In the time of mourning last week's mass shooting in Las Vegas, the play "26 Pebbles" touches upon a similar situation. Playwright and UCF alumnus Eric Ulloa believed it was time for him to get off his couch and tell the story that needs to be told -- how Americans came together after the Sandy Hook shooting.
In the wake of the Dec. 14, 2012, shooting at Sandy Hook Elementary School in Newtown, Connecticut, Ulloa, 35, said there has been nothing but love and affection around the country. He decided it was best to bring the show to his alma mater because of how similar it struck into Orlando’s heart.
“I keep hoping that this would be an irrelevant play and something we’ll watch and have a hateful nostalgia like ‘Hey remember when our country had this hateful nostalgia and then we fixed it?'” Ulloa said.
Ulloa had the opportunity to bring the show to the UCF theater department for a four-day free event at the Orlando Repertory Theatre from Oct. 5-8. Because Orlando has gone through a similar tragedy not long ago, Ulloa decided to make this show free and collect any donations at the end of the show to give to an organization that helps the Pulse survivors.
"26 Pebbles" follows what happened after the shooting and what the community dealt with once the media left, from the townspeople to town hall. Ulloa said much like pebbles being thrown in a pond, the vibrations and rippling effects after the tragedy caused the community to be shaken up. He conducted interviews from people of the community and told them through this production.
Ulloa decided not to interview any of the victims’ families and instead interviewed the outer community, which included a woman named Carol who oversaw the community in the town hall. Ulloa said he had the chance to sit down with her and her family, which led him to being introduced to people all around the community.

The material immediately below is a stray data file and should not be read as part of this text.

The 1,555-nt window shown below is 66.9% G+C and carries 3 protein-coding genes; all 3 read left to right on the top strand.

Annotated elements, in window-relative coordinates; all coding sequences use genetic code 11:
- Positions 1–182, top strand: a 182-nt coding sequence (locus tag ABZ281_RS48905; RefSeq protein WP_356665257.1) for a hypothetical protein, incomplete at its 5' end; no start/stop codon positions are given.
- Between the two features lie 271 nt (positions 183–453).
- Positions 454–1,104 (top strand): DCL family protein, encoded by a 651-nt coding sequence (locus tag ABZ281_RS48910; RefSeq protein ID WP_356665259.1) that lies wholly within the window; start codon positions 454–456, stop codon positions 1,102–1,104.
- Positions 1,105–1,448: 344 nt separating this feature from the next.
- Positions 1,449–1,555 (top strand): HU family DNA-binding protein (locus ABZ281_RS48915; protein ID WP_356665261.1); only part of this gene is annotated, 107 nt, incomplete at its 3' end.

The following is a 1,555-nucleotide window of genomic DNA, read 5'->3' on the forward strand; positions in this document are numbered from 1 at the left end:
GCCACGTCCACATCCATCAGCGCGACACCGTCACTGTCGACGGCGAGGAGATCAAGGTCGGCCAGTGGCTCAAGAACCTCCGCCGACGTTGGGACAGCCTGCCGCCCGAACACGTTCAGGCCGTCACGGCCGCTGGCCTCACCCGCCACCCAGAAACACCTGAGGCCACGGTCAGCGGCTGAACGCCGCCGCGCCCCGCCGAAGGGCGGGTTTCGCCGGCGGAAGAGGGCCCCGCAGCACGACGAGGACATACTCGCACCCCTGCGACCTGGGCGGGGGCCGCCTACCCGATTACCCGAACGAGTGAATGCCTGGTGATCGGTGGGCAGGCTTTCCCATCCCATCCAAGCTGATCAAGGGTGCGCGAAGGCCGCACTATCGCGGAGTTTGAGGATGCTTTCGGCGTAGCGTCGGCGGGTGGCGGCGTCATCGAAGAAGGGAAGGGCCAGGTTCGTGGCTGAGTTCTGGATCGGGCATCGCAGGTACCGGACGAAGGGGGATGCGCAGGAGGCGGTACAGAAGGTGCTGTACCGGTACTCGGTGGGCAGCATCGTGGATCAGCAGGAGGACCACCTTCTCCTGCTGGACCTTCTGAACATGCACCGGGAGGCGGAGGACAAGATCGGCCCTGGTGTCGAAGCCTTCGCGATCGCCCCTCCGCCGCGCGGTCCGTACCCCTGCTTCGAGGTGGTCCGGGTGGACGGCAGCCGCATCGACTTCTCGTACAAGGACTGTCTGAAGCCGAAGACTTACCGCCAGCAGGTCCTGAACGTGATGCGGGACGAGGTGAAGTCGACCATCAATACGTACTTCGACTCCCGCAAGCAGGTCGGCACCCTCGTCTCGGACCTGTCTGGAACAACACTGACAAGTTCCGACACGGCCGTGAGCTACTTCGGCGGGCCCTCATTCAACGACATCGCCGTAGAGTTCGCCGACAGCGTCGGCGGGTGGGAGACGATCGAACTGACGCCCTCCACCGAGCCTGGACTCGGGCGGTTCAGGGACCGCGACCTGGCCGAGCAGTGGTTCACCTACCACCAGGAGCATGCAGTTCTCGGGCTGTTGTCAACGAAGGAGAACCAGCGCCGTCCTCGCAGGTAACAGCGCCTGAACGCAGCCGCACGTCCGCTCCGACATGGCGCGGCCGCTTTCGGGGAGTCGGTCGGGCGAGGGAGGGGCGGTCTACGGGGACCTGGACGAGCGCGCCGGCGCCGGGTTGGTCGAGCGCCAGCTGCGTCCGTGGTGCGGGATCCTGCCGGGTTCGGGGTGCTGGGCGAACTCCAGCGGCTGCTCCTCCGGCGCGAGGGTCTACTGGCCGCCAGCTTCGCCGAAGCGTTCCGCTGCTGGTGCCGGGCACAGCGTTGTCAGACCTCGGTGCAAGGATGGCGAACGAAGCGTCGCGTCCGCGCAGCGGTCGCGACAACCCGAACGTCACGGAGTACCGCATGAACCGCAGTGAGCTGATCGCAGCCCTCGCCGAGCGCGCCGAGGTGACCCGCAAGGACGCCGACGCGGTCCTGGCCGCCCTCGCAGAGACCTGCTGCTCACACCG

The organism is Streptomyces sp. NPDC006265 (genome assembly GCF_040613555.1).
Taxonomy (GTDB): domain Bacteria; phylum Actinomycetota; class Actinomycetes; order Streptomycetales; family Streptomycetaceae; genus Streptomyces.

Courtney Yakabuski, a 22-year-old acting major, took to the stage as three roles: Sally, Jeriann and Yolie, where she got to interact with the audience. She said she felt that Sandy Hook greatly hit home for her.
“Pulse is so recent and still so fresh for some people ... with what just happened this week my first instinct was what can we do? How can we help them?” Yakabuski said.
Yakabuski also shared a sense of proximity to the Las Vegas tragedy, as she lived near there as a child.
“Your first reaction is, ‘Is everyone I know OK?’ and once you find out that everyone was OK then you try to find your safety after something like this happens,” Yakabuski said.
Once the scripts were distributed, Yakabuski did her research and mentally prepared herself on how to enter into the mindset of three very different people.
“This show is about the shooting but also not,” Yakabuski said, “This show is about the beginning of the town, what happened and how we rebuild. I think more shows like that should be coming out because when events like this happen we don’t know what to do.”
Ulloa utilized his artists' talents to create this show, not just for spreading the message about another tragedy but to get others off their seats.
“I wanted to inspire a younger generation to do something and help ... I saw the story and it was horrifying and I couldn’t shake it and decided I couldn’t keep posting things on Facebook like ‘I’m so mad,’" he said. "I needed to actually do something. What I did is nothing extraordinary; we all can do this.”